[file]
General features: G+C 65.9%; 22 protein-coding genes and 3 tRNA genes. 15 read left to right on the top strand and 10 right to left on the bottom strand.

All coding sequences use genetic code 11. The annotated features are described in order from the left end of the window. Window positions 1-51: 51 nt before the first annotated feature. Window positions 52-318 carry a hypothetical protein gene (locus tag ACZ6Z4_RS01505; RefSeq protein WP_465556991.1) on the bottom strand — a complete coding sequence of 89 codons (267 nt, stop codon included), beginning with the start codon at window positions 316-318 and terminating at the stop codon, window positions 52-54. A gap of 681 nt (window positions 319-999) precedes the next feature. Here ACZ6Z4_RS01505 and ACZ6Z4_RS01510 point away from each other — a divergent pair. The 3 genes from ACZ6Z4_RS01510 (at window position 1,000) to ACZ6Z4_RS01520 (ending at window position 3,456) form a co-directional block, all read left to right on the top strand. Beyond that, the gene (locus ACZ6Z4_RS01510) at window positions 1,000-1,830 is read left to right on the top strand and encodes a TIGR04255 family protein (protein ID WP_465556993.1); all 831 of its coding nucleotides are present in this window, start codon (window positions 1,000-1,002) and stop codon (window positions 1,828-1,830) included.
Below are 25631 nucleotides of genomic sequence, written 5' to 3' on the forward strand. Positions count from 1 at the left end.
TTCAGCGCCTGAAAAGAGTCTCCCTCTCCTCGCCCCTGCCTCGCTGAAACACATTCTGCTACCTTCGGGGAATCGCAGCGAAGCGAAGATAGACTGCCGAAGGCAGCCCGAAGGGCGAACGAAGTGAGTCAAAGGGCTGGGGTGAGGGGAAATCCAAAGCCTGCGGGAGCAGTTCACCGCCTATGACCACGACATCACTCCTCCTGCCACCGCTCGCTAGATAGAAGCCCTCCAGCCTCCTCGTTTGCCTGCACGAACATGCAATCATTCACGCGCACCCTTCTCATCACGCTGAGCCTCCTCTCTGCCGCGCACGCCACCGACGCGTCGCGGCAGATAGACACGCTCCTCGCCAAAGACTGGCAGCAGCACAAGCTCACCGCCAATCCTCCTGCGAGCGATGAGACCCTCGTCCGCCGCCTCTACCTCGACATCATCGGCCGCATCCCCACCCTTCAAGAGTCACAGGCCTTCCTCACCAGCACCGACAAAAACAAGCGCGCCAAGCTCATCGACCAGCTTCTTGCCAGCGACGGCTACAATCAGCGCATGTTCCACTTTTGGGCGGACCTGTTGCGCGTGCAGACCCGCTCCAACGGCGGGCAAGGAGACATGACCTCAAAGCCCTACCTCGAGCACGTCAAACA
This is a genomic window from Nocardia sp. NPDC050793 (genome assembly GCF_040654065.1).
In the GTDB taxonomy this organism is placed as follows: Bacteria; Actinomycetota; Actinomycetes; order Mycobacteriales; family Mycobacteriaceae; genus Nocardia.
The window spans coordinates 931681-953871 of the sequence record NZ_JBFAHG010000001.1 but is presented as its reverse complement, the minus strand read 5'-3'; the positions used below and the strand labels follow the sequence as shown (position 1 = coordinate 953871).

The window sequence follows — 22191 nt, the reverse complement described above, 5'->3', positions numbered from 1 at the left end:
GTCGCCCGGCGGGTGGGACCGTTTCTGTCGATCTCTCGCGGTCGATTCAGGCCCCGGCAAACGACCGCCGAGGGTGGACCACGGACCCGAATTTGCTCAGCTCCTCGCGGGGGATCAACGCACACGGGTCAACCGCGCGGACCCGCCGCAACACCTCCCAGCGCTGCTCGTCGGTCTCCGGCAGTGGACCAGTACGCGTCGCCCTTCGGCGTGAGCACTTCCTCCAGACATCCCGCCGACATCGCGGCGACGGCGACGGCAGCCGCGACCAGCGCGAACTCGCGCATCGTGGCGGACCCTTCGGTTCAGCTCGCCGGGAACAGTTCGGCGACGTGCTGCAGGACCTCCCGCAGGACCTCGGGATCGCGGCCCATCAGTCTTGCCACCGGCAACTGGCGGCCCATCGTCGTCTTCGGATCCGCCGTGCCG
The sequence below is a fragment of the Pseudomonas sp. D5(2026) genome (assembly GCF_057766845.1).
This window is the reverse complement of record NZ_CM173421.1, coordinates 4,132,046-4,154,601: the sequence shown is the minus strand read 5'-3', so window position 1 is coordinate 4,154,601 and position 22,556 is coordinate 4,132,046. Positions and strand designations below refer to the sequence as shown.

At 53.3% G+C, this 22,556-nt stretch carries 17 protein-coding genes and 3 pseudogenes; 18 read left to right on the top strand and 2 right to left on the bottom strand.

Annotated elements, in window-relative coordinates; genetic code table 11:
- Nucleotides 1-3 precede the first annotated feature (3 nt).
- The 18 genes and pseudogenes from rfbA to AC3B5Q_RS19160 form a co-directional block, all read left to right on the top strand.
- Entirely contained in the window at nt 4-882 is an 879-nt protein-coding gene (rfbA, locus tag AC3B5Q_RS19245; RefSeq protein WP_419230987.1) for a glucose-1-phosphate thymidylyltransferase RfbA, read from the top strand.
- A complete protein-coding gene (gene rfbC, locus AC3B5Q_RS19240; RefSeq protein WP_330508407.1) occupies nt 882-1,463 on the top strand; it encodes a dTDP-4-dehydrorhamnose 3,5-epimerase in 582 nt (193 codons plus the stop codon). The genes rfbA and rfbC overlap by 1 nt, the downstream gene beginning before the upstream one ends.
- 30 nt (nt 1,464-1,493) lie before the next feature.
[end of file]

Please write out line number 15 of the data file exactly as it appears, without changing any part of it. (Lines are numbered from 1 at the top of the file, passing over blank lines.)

- The 18 genes and pseudogenes from rfbA to AC3B5Q_RS19160 form a co-directional block, all read left to right on the top strand.